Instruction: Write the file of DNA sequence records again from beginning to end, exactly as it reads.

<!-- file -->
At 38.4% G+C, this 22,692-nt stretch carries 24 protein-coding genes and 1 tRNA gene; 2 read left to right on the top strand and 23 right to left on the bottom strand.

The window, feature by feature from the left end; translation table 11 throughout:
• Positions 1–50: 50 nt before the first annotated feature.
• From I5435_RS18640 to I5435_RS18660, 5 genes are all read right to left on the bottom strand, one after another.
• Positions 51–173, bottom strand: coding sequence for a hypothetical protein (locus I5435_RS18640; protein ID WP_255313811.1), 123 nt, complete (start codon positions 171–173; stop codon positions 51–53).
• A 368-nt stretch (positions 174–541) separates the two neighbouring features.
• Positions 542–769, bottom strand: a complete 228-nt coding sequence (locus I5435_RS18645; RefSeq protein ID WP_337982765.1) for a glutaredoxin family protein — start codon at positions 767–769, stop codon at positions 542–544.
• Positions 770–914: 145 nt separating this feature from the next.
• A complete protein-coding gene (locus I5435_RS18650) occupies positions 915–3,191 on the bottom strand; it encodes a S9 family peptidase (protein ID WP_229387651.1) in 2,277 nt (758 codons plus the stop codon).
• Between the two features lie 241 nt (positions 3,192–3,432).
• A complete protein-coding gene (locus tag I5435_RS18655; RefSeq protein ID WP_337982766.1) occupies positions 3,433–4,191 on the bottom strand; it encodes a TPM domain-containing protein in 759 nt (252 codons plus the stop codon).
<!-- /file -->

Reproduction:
At 38.4% G+C, this 22,692-nt stretch carries 24 protein-coding genes and 1 tRNA gene; 2 read left to right on the top strand and 23 right to left on the bottom strand.

The window, feature by feature from the left end; translation table 11 throughout:
• Positions 1–50: 50 nt before the first annotated feature.
• From I5435_RS18640 to I5435_RS18660, 5 genes are all read right to left on the bottom strand, one after another.
• Positions 51–173, bottom strand: coding sequence for a hypothetical protein (locus I5435_RS18640; protein ID WP_255313811.1), 123 nt, complete (start codon positions 171–173; stop codon positions 51–53).
• A 368-nt stretch (positions 174–541) separates the two neighbouring features.
• Positions 542–769, bottom strand: a complete 228-nt coding sequence (locus I5435_RS18645; RefSeq protein ID WP_337982765.1) for a glutaredoxin family protein — start codon at positions 767–769, stop codon at positions 542–544.
• Positions 770–914: 145 nt separating this feature from the next.
• A complete protein-coding gene (locus I5435_RS18650) occupies positions 915–3,191 on the bottom strand; it encodes a S9 family peptidase (protein ID WP_229387651.1) in 2,277 nt (758 codons plus the stop codon).
• Between the two features lie 241 nt (positions 3,192–3,432).
• A complete protein-coding gene (locus tag I5435_RS18655; RefSeq protein ID WP_337982766.1) occupies positions 3,433–4,191 on the bottom strand; it encodes a TPM domain-containing protein in 759 nt (252 codons plus the stop codon).